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5 Tips for Connecting Mathematics with Real Life

Posted by Zacc Dukowitz

Jul 8, 2014 6:30:00 AM


Connecting math with real life

A perennial part of the mathematics education discussion has been about connecting math to real life—whether this should be done, how to do it, and what it actually means to do so. We don’t aim to answer these questions definitively in this post (who could!), but we do want to provide some suggestions  for how mathematics can come alive in the classroom. 


Here are 5 easily executable tips for  connecting mathematics with their everyday lives:

1) Appeal to different types of learners.

Connecting math with real lifeMake sure your lesson plans appeal to all types of learning needs and preferences.

Keep in mind that this isn’t just about visuals versus written stimulus. Some students, such as those who don’t feel comfortable speaking up in a large group, learn better in small groups. Consider grouping students with the same types of knowledge gaps, so they can tackle them together. Alternately, group students with different types of knowledge gaps, so they can tutor one another in the areas where they feel confident. 

The key here is to try different things. Not every approach will appeal to every student, but with regular attempts at innovation you’ll see some students start to get engaged who never had before, and, eventually, every student begin to grow excited about learning.

2) Consider realistic scenarios.

Easy, right? Not necessarily. The difference between math scenarios that can ignite a real love of learning and those that draw a blank look is in determing how real your realistic scenario is.

For instance, most students (and most people, for that matter) don’t usually calculate the arrival times of two different trains leaving at two different times. However, almost everyone, adults and youth alike, uses math every day to deal with money. 

So give your students classroom  money and have them set up their own  businesses to run. It’s amazing how acutely a student’s attention is turned to math when the prospect of making—or losing—money is involved.

3Math is power.

On a large scale, encourage your students to consider all of the ways that mathematics makes the world they live in possible.  There’s a misconception among students limit math to a textbook and the problems and exercises contained within, which couldn’t be farther from the truth.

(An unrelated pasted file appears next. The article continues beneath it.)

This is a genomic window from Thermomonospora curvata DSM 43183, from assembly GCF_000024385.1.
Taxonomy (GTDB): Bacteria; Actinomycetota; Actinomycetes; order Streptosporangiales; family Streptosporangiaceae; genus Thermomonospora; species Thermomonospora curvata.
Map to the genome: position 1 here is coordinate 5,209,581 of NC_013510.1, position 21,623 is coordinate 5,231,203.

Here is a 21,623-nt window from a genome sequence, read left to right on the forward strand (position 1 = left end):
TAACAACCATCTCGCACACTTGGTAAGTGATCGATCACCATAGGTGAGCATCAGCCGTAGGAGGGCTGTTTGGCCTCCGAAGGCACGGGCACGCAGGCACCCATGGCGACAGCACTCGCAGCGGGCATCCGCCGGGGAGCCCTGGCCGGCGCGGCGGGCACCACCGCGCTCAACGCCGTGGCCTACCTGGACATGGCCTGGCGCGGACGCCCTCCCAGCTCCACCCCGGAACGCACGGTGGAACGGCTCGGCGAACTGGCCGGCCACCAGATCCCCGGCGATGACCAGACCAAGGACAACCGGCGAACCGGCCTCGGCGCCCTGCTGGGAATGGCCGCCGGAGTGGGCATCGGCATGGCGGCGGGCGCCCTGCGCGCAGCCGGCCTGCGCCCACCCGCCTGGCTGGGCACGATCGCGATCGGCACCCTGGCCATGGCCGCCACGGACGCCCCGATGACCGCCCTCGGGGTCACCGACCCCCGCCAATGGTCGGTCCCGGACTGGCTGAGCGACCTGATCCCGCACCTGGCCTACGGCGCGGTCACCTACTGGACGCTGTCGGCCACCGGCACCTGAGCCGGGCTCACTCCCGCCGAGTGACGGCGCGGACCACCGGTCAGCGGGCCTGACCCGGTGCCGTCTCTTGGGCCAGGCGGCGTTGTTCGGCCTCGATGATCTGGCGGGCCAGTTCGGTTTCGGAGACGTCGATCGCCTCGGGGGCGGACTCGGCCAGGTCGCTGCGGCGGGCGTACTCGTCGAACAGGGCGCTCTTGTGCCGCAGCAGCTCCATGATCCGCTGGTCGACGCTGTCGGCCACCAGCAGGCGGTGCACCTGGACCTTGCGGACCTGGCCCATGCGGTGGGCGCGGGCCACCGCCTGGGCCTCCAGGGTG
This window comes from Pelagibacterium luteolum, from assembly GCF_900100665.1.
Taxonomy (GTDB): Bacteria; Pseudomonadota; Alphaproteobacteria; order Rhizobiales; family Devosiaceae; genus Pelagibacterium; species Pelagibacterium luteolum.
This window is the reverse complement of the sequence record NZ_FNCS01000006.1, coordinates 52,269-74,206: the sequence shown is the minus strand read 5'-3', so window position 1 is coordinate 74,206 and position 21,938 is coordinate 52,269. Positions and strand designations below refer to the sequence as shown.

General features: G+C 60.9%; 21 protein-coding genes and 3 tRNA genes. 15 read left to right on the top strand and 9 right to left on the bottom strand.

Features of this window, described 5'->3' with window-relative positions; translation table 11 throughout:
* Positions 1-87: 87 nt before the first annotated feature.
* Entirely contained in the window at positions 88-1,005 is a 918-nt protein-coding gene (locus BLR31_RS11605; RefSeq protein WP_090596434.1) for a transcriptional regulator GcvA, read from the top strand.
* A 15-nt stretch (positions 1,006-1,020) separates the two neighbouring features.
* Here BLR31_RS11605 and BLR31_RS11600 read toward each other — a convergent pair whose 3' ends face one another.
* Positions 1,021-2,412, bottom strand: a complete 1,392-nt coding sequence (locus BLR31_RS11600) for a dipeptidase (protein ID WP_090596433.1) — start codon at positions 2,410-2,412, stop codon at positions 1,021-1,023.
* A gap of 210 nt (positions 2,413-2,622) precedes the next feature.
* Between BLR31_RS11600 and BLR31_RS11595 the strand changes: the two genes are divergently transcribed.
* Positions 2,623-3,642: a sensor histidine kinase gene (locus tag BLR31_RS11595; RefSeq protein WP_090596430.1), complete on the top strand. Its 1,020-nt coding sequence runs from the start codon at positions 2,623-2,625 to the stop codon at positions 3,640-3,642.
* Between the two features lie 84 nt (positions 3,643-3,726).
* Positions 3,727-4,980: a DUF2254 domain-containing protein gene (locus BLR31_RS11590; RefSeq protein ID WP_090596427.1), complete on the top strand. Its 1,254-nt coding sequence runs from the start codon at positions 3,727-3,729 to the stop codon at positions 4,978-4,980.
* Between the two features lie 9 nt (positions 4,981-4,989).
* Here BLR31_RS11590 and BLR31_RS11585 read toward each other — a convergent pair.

For example, without math, we wouldn’t have the internet.  Think about the math is required for the internet to work? Discuss the details of the workings of the internet, such as codes and algorithms necessary for computers to communicate with each other. 

Have students think about ways that “math is power” in the world around them. Whether considering the math of sports – rbi’s, field goal percentages, race times or  national budgets and how they were affected by the stock market crash in 2008, or the way an interest rate can determine whether you can buy a car and how much that car will actually cost—a burning question for students in high school!—considering math from these perspectives can be an effective way for students to connect the world they know with the subject being taught.


4) Engage students in dialogue and writing about math.  

Math is more than just solving a problem, it’s about students being able to convey their thinking and reasoning in both oral and written forms. 

As noted in the CCSSM Standards for Mathematical Practice, students need experience in justifying their conclusions, communicating them to others, and responding to the arguments of others.Students at all grades can listen or read the arguments of others, decide whether they make sense, and ask useful questions to clarify or improve the arguments.

5) Put the power into your students’ hands.

Have your students create their own math scenarios and problems where math is used in their own lives.

Be it cooking, shopping online, or some other situation they regularly face, if students are challenged to think about and use their own applications for math in the world then it makes it more relevant and chances are their engagement level will increase.


What are some other ways that you connect the world and math in your classroom?

Share your ideas  with us in the coments section!

Topics: Resources, Teaching & Learning

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